With this option, the Defectograph may store additionally an all-rope test record in the memory card. Capacity of the recording depends on the card version, e.g. 1 MByte card can storage test of a rope of 600 m in length and 4 MB - 2400 m. Then data may be sent easily and quickly to a computer via the PCMCIA slot. This way, the user can archive many test records for further comparative analysis and can employ graphical, scientific software to help him in his work on rope test results. Also data from Memory Card may be replayed on a strip chart with an MD120 Defectograph, including old test records from computer storage memory. S-RAM cards are erasable, for multiple use.

    The recorder prints automatically the number of annotations on strip chart, e.g. rope length in metres, every 5 cm of a chart, a rope code set by the operator; recorder settings, direction of movement, date and time.

    Before a rope test, the user can enter into the instrument a specific identification code which will be printed on the chart, and test settings like channel sensitivities will be stored with this identification code in non-volatile memory in the instrument. If the same codes are entered in future, the same settings may be applied automatically.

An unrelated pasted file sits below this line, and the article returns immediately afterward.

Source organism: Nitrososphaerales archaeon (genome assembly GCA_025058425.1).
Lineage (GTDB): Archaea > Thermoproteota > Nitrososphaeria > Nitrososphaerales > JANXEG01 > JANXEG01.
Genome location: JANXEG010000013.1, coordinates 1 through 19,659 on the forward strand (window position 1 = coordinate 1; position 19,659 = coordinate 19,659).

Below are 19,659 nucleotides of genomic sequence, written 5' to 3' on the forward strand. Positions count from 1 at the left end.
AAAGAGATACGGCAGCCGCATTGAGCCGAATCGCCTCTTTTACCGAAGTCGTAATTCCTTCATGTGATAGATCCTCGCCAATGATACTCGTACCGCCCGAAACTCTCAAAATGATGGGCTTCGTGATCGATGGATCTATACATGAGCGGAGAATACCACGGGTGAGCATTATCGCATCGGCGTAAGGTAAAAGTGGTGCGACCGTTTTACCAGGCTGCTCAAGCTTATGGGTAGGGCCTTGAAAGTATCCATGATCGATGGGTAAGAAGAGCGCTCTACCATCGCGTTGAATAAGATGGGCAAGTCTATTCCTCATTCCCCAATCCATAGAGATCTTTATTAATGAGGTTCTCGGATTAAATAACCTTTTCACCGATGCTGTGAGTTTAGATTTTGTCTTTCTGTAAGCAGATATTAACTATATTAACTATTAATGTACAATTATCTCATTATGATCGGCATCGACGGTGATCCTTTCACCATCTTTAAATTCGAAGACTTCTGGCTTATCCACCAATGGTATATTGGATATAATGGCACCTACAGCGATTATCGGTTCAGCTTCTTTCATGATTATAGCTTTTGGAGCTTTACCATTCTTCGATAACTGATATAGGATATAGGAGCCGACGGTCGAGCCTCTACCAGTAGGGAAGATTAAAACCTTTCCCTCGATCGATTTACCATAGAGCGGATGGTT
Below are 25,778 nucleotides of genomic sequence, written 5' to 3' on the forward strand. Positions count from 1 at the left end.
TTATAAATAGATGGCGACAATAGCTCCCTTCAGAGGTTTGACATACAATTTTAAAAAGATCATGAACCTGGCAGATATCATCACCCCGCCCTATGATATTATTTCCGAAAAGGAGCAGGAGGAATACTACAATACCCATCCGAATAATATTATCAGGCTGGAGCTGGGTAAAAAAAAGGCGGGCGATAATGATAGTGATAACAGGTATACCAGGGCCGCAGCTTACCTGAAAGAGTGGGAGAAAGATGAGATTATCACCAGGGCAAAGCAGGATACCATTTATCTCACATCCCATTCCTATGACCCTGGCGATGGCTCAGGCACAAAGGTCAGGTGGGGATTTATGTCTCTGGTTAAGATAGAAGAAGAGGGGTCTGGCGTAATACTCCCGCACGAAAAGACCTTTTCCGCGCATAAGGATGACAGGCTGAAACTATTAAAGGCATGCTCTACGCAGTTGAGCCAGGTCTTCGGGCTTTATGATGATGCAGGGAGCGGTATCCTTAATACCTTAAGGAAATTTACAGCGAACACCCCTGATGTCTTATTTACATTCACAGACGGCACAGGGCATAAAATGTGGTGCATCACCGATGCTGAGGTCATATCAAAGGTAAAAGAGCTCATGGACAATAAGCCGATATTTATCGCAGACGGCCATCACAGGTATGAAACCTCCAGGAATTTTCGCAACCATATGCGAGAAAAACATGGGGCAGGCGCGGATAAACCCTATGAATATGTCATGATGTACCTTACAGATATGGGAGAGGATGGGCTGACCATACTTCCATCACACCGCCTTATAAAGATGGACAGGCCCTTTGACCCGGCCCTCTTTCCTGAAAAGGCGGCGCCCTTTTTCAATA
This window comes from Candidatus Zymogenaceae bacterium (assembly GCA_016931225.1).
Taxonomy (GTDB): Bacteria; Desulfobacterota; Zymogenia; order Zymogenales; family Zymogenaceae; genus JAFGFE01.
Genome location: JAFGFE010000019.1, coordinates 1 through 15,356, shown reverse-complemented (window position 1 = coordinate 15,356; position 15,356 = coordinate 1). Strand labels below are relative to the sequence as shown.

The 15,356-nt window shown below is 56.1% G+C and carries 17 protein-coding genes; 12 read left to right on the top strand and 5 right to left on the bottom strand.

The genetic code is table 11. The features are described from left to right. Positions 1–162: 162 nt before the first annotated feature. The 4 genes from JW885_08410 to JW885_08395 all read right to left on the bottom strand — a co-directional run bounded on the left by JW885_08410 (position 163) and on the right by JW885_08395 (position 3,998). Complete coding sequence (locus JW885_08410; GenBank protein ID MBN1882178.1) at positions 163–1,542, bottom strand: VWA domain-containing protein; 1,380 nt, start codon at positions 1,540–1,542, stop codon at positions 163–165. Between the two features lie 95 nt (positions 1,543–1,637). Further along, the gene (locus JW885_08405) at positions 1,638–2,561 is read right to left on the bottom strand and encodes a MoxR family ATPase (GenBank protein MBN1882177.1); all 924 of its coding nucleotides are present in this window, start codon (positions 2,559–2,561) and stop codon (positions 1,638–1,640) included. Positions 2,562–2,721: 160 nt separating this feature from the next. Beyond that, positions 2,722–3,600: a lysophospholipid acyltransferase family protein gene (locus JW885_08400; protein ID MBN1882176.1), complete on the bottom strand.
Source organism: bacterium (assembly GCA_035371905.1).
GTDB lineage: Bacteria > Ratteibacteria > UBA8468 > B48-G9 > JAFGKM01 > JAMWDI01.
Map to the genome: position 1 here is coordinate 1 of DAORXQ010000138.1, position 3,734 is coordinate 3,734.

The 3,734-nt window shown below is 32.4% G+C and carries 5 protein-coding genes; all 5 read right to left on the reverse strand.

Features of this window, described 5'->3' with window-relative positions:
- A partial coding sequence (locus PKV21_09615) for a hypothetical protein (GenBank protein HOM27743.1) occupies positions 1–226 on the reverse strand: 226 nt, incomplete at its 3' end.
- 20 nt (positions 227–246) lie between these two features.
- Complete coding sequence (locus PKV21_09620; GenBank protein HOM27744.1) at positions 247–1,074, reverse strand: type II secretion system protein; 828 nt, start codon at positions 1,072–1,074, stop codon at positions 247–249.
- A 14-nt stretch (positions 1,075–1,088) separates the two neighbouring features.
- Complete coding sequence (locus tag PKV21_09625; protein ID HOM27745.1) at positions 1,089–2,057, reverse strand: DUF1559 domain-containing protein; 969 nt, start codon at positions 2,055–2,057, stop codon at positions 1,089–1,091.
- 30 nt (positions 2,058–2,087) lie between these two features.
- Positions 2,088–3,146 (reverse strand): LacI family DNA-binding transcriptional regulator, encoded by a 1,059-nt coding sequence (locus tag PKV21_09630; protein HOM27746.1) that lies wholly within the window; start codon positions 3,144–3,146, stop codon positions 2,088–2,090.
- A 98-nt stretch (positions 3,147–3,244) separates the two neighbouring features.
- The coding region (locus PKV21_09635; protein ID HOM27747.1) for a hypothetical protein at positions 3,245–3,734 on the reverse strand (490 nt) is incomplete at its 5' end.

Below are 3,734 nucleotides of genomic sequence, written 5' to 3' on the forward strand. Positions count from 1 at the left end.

The recorder may operate in one of two main modes: chart feed synchronous to rope movement; or chart feed at constant selectable speed. Recording is done by means of a thermal array line printing on thermal paper . All of the instrument settings and measured values are displayed on a liquid crystal display. Any instrument setting may be changed with one only knob-push-button.

    The instrument is designed for field service. Built in aluminum covered case with handle, the MD120 Defectograph is easy to carry. MD120 operates from a built-in rechargeable battery or various external power sources, AC or DC. Automatically microprocessor controlled recharging while external power is connected is provided.

    Field service and user-friendly oriented functionality of the MD120 in conjunction with its capability of computer aided post-testing analysis make this instrument useful as well as every-day tool for rope expert and as a source of data for scientist. Easy access to the test records with computer software tools seems to be a real aid to make faster progress in the development of rope evaluation methods.

    To see specification of MD120 Defectograph click here.